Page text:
People can think with their emotions. At a young age we begin formal schooling to teach us the rational ways that we must develop to live in society. Emotions are trained, tamed, and sometimes repressed as we are taught that “higher brain” functions are what make us distinctly human. Even in our supremely rational world, however, we can’t figure out consciousness. It remains elusive, provocatively bordering on the supernatural, and the experience of being human gives the lie to consciousness being emergent from a physical brain. These are the kinds of issues that underlie the strange case of Joseph of Copertino. The subject of Michael Grosso’s recent book, The Man Who Could Fly: St. Joseph of Copertino and the Mystery of Levitation, Joseph may well be off the radar of most people. In fact, in the seventeenth century church in Italy, his presence was downplayed and hushed, almost as an embarrassment to Roman Catholicism of the day. Why? Joseph was known to levitate. In fact, his levitations were often in public and were witnessed by individuals whose credibility was not in doubt. With the Reformation going on, however, the last thing the church needed was a miracle.
The standard historical line of dealing with Joseph is to laugh and wave our hands in the directions of those credulous early moderns. They thought they saw him levitate, but it was all imagination. Even if we have to invoke mass hallucination. People just can’t levitate. Grosso’s book, however, takes a different approach to Joseph. Looking at first-hand accounts, carefully considering the political situation of seventeenth-century Italy, and being open to parapsychology, this book presents a very different portrait of the flying saint. There was nothing to be gained by hiding such a prodigy unless, as Grosso argues, there was actually something to the story. It may come down to a basic misunderstanding of consciousness, his book suggests.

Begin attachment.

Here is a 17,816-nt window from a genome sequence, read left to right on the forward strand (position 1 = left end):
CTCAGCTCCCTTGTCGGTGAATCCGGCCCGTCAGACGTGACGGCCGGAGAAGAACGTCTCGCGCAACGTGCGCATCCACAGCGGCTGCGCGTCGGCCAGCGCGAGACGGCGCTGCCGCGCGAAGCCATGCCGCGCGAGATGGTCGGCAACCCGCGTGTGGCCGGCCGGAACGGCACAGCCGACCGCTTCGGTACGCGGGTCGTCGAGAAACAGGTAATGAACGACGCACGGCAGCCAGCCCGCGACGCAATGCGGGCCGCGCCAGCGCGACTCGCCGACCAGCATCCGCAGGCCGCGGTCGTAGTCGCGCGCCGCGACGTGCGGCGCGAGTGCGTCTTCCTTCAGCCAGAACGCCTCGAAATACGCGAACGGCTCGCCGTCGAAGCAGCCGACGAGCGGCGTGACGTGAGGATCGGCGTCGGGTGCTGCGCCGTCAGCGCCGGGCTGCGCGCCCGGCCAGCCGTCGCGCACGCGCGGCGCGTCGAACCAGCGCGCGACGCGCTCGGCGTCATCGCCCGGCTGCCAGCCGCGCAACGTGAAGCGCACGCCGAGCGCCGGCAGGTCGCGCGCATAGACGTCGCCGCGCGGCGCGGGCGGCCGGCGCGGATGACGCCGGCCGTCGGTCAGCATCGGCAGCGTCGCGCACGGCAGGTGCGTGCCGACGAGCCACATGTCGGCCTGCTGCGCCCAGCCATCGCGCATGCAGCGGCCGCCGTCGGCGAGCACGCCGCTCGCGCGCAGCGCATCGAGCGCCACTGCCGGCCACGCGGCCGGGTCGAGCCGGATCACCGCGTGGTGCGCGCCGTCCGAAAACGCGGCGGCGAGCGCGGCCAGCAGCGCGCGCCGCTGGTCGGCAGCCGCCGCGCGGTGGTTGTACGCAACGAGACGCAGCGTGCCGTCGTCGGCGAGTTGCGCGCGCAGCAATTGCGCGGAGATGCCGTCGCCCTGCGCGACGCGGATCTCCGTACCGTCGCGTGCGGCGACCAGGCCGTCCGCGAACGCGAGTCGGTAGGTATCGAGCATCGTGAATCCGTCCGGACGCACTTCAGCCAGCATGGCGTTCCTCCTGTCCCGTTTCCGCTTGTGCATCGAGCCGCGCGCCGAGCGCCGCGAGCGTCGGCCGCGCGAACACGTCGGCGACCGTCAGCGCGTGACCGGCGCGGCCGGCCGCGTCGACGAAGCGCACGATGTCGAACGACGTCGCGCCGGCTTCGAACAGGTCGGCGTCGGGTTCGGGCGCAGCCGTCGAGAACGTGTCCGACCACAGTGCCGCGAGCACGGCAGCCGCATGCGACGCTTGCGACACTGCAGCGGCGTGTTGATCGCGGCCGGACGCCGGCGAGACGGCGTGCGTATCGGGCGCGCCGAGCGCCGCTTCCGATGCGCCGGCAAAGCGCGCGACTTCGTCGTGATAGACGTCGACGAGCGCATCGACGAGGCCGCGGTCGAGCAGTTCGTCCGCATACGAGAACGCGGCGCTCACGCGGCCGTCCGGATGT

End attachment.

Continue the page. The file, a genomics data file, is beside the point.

No doubt The Man Who Could Fly will be simply dismissed by many. Those who dare to read it, however, will find a cogently argued, rational exploration of a man who was lifted by spiritual ecstasies in a way we have yet to understand. Grosso demonstrates that, depending on perspective, such events do not violate laws of physics so much as demonstrate that we have much yet to learn about them. Categorizing events as supernatural puts up an artificial barrier to exploring scientifically events that have evidence in the form of multiple witnesses. Obviously we can’t go back to the 1600’s and visit Joseph in some obscure convent where he’d been shuffled by church authorities to keep him out of the public eye. Even if we could there would be no way to prove his extraordinary gifts. When it comes to the life of emotion, the only way to accept the impossible is with belief. And at times belief may be the most rational response at hand.